Warehouses and distribution centers will see gradual declines in vacancies and small increases in lease rates during the next year, especially in markets near ports and transportation hubs, according to a report by the Grubb & Ellis real estate firm.
“With the weak dollar expected to boost exports and stronger consumer spending spurring imports, landlords are expected to see increased activity and demand for space,” the report said.
The national industrial vacancy rate, which peaked in the first quarter of 2010 at 10.9 percent and ended the year at 10.5 percent, is expected to decline gradually to 10.1 percent by the end of 2011 and 9.3 percent by the end of 2012.
By The Numbers: U.S. Trade.
“Net absorption of 60 million square feet in 2011 and 120 million square feet in 2012, combined with minimal new construction, will propel the expected tightening in the market,” the report said.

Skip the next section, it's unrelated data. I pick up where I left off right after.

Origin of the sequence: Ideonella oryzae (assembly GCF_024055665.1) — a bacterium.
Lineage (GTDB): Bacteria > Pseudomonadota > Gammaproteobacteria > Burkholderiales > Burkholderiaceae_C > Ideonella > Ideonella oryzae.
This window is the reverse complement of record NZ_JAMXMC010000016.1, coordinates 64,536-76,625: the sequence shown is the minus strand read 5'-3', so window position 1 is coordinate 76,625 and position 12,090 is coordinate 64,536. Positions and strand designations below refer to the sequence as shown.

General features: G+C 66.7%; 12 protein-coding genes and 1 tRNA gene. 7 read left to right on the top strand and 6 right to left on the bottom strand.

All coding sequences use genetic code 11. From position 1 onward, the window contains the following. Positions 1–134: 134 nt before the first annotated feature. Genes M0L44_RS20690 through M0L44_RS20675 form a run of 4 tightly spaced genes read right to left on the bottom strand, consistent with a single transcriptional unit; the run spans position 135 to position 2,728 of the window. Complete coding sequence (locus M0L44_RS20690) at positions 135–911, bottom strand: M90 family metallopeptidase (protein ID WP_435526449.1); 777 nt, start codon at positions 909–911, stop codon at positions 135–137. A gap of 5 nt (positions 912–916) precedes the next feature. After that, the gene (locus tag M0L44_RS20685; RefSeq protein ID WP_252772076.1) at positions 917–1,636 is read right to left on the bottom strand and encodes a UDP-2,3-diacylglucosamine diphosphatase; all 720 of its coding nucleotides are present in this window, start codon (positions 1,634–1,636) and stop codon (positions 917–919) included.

The increases are expected to fall short of the pre-recession levels of 2005 to 2007, when annual absorption ranged from 173 million to 192 million square feet a year. “As a result, landlords will not have much pricing power over the next two years, with the notable exception of supply-constrained markets near major port and transportation facilities,” the report said.
Average asking rental rates for warehouse space were $4.26 per square foot annually at the end of 2010, down 13 percent from the cyclical peak of $4.90 in the first quarter of 2010. Grubb & Ellis expects average rates to inch up to $4.30 per square foot by the end of 2011 and $4.35 by the end of 2012.
The strongest markets will continue to be locations close to ports or inland hubs. Grubb & Ellis listed the top 10 markets for industrial investment opportunity as Houston, Los Angeles, Oakland/East Bay, Calif., Dallas-Fort-Worth, Riverside/Inland Empire, Calif., Chicago, Atlanta, Portland, Ore., and Miami.
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